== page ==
With 80% of parents currently working in full-time positions, according to PeopleatWork data, it’s HR’s responsibility to ensure that flexible working and leave policies are put in place for those with children. However, according to a new report released by the charity Working Families, more and more parents are feeling the pressure to respond to emails in the evenings.
The 2020 Modern Families Index, in which the data was discovered, found that 44% of the 3,000 polled working parents check their work emails or complete unfinished work outside office hours. Of those that opted to do this, three quarters said that they did not have a choice and that it was expected of them.
However, the growing trend is causing huge disruptions to both parents’ working lives and home lives; half of respondents claimed that the pressure to be present outside of work hours has caused tension at home and led to arguments with either their children or partners.
The report explained that this dissonance between home and work life is currently making it impossible for parents to ‘switch off’ from their jobs, as their work is undermined by the proliferations of instant work messaging services and smartphone technology; half of all respondents agreed that the boundaries between home and work have blurred significantly.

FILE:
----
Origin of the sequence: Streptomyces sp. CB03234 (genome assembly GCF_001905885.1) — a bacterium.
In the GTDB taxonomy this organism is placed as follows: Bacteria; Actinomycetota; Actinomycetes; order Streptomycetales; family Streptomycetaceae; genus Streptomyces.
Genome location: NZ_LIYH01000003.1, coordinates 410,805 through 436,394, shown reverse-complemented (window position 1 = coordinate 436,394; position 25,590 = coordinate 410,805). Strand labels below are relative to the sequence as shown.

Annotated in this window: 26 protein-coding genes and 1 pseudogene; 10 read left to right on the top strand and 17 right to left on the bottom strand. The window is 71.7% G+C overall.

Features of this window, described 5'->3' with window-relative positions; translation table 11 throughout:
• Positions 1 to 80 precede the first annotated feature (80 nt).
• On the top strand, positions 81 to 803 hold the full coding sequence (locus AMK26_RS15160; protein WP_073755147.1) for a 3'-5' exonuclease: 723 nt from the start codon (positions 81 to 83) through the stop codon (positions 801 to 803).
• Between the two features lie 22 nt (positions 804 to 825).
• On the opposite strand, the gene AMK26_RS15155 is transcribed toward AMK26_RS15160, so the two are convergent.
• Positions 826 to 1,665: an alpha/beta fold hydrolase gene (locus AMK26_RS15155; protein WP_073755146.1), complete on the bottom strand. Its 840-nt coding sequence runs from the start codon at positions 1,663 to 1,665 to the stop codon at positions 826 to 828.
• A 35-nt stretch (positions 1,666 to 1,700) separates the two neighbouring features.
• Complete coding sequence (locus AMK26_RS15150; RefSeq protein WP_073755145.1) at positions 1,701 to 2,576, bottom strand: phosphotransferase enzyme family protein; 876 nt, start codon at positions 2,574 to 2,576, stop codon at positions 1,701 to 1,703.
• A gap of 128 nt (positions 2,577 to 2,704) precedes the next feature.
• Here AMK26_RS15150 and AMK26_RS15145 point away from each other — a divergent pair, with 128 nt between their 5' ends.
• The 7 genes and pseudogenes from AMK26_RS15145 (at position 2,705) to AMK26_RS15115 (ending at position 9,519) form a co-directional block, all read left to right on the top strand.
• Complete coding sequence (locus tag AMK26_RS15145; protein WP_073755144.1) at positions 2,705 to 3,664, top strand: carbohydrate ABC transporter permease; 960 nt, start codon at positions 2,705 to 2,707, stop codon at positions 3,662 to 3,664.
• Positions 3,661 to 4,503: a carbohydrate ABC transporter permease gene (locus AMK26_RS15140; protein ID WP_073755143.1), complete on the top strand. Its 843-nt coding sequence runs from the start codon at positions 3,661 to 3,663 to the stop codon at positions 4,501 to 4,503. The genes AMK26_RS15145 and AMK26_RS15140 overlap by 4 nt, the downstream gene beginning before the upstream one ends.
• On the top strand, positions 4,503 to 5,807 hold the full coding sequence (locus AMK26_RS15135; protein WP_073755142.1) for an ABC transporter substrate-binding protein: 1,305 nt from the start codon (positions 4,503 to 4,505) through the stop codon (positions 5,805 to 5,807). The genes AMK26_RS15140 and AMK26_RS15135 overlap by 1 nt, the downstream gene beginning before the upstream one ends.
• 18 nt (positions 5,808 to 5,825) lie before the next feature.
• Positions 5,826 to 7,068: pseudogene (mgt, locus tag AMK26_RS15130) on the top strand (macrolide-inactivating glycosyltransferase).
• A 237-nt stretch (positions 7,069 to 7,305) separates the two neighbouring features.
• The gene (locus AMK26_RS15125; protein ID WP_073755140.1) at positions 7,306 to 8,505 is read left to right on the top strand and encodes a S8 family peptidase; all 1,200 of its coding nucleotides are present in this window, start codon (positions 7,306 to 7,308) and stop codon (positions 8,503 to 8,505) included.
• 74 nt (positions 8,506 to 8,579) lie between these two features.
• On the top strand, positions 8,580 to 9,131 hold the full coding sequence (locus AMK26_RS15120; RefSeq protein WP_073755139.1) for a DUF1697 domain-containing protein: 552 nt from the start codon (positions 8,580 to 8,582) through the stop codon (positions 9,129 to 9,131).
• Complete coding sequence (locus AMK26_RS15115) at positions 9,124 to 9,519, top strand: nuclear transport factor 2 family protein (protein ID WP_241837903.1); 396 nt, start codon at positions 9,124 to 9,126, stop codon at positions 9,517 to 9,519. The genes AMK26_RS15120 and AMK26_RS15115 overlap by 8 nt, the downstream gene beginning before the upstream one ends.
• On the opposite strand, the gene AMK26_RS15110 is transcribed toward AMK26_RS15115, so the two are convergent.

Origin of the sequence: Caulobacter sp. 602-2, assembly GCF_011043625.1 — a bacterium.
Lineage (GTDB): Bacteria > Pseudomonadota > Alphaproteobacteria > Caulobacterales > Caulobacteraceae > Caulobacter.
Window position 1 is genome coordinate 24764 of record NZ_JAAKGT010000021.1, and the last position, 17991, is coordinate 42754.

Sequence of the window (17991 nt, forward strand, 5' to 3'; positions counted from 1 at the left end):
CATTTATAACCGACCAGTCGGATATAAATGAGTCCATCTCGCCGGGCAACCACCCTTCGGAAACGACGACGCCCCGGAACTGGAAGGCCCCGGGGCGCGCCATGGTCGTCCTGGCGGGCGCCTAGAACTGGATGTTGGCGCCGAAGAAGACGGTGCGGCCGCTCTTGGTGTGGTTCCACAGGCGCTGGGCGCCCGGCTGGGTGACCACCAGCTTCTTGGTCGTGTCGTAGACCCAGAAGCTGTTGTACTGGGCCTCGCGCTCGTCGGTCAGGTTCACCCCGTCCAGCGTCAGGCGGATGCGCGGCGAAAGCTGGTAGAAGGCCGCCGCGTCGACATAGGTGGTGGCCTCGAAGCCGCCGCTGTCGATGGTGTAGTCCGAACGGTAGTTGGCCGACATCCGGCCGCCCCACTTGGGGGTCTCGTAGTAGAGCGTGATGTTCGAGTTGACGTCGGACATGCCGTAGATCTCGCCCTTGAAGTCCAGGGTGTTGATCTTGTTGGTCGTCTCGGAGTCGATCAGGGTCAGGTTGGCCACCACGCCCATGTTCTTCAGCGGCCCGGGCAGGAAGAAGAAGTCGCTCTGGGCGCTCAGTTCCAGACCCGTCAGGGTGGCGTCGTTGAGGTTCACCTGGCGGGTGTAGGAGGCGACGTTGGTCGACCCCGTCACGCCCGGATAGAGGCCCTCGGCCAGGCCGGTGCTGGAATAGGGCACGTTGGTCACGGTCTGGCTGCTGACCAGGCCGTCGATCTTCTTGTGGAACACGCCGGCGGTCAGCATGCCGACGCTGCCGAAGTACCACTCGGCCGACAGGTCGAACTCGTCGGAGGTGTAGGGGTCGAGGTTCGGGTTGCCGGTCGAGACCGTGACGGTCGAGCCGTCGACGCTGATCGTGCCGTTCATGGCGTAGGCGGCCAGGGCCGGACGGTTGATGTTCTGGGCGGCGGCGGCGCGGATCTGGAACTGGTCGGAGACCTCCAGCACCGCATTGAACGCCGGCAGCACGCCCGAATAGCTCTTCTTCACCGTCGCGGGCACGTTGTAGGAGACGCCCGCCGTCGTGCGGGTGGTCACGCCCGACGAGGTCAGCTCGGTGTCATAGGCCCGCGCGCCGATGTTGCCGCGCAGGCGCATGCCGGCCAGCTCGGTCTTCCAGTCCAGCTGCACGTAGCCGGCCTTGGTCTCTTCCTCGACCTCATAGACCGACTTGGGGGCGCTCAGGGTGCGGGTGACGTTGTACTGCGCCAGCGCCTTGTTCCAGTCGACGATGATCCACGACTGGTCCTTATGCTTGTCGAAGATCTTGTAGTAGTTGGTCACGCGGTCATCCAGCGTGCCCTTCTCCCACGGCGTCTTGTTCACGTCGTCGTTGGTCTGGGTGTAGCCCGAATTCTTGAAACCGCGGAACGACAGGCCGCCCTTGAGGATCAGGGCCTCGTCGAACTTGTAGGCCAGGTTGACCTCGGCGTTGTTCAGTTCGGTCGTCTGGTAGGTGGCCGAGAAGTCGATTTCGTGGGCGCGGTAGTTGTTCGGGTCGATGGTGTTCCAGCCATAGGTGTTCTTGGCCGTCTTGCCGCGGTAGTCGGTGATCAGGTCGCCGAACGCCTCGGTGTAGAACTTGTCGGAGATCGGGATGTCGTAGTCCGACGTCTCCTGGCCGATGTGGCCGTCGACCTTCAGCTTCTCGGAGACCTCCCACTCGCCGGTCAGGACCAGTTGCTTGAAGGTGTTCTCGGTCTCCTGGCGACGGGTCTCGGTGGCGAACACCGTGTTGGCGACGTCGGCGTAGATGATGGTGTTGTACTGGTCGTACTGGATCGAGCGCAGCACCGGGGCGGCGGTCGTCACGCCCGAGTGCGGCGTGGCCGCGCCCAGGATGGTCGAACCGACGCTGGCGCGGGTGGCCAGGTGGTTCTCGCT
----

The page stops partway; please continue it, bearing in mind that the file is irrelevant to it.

However, the study also found positive evidence of more bosses taking note of the rising issue; 50% of respondents claimed that their employer was taking note of the strain on their time and was working to ensure that staff had a better balance. This is an increase from 42% five years ago.
Is the answer flexible working?
Whilst the obvious option for working parents seems to be a flexible working schedule, this may not be as effective as some believe; regardless of hours, bosses need to understand that workloads will be affected by different schedules.
Half of those polled said ‘flexible working’ actually increased the amount of hours they were putting in, and 60% stated that regularly taking evening and weekend time to clear their workload was the only feasible way of dealing with it.
"The research makes clear that jobs need to be 'human-sized'," Jane van Zyl, who runs Working Families, told the BBC. “Things need to change,” she concluded.